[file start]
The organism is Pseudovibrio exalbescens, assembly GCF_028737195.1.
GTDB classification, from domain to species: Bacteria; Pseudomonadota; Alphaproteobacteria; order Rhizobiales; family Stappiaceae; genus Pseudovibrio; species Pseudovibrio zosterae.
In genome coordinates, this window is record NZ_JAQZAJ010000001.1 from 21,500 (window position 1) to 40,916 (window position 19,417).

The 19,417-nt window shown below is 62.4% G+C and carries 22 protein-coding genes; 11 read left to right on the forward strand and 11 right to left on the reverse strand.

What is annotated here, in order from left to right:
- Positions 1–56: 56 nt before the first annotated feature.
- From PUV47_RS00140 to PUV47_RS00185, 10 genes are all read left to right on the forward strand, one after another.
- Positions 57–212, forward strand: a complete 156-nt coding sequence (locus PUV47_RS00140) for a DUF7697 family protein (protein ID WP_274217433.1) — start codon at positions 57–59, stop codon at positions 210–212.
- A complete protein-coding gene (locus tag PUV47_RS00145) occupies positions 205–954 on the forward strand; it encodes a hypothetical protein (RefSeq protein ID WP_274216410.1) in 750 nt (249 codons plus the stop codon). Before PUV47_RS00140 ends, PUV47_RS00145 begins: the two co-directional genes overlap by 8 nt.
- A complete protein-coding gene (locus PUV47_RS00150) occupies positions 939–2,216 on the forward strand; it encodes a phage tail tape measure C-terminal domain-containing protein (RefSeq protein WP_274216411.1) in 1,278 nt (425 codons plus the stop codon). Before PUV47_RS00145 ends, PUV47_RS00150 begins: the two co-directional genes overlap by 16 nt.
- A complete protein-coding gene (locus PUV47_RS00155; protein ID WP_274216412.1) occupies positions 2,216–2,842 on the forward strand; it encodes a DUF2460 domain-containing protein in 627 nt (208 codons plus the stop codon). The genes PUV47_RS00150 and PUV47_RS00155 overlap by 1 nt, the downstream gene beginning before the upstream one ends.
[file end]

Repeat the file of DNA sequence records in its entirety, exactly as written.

The organism is Pseudovibrio exalbescens, assembly GCF_028737195.1.
GTDB classification, from domain to species: Bacteria; Pseudomonadota; Alphaproteobacteria; order Rhizobiales; family Stappiaceae; genus Pseudovibrio; species Pseudovibrio zosterae.
In genome coordinates, this window is record NZ_JAQZAJ010000001.1 from 21,500 (window position 1) to 40,916 (window position 19,417).

The 19,417-nt window shown below is 62.4% G+C and carries 22 protein-coding genes; 11 read left to right on the forward strand and 11 right to left on the reverse strand.

What is annotated here, in order from left to right:
- Positions 1–56: 56 nt before the first annotated feature.
- From PUV47_RS00140 to PUV47_RS00185, 10 genes are all read left to right on the forward strand, one after another.
- Positions 57–212, forward strand: a complete 156-nt coding sequence (locus PUV47_RS00140) for a DUF7697 family protein (protein ID WP_274217433.1) — start codon at positions 57–59, stop codon at positions 210–212.
- A complete protein-coding gene (locus tag PUV47_RS00145) occupies positions 205–954 on the forward strand; it encodes a hypothetical protein (RefSeq protein ID WP_274216410.1) in 750 nt (249 codons plus the stop codon). Before PUV47_RS00140 ends, PUV47_RS00145 begins: the two co-directional genes overlap by 8 nt.
- A complete protein-coding gene (locus PUV47_RS00150) occupies positions 939–2,216 on the forward strand; it encodes a phage tail tape measure C-terminal domain-containing protein (RefSeq protein WP_274216411.1) in 1,278 nt (425 codons plus the stop codon). Before PUV47_RS00145 ends, PUV47_RS00150 begins: the two co-directional genes overlap by 16 nt.
- A complete protein-coding gene (locus PUV47_RS00155; protein ID WP_274216412.1) occupies positions 2,216–2,842 on the forward strand; it encodes a DUF2460 domain-containing protein in 627 nt (208 codons plus the stop codon). The genes PUV47_RS00150 and PUV47_RS00155 overlap by 1 nt, the downstream gene beginning before the upstream one ends.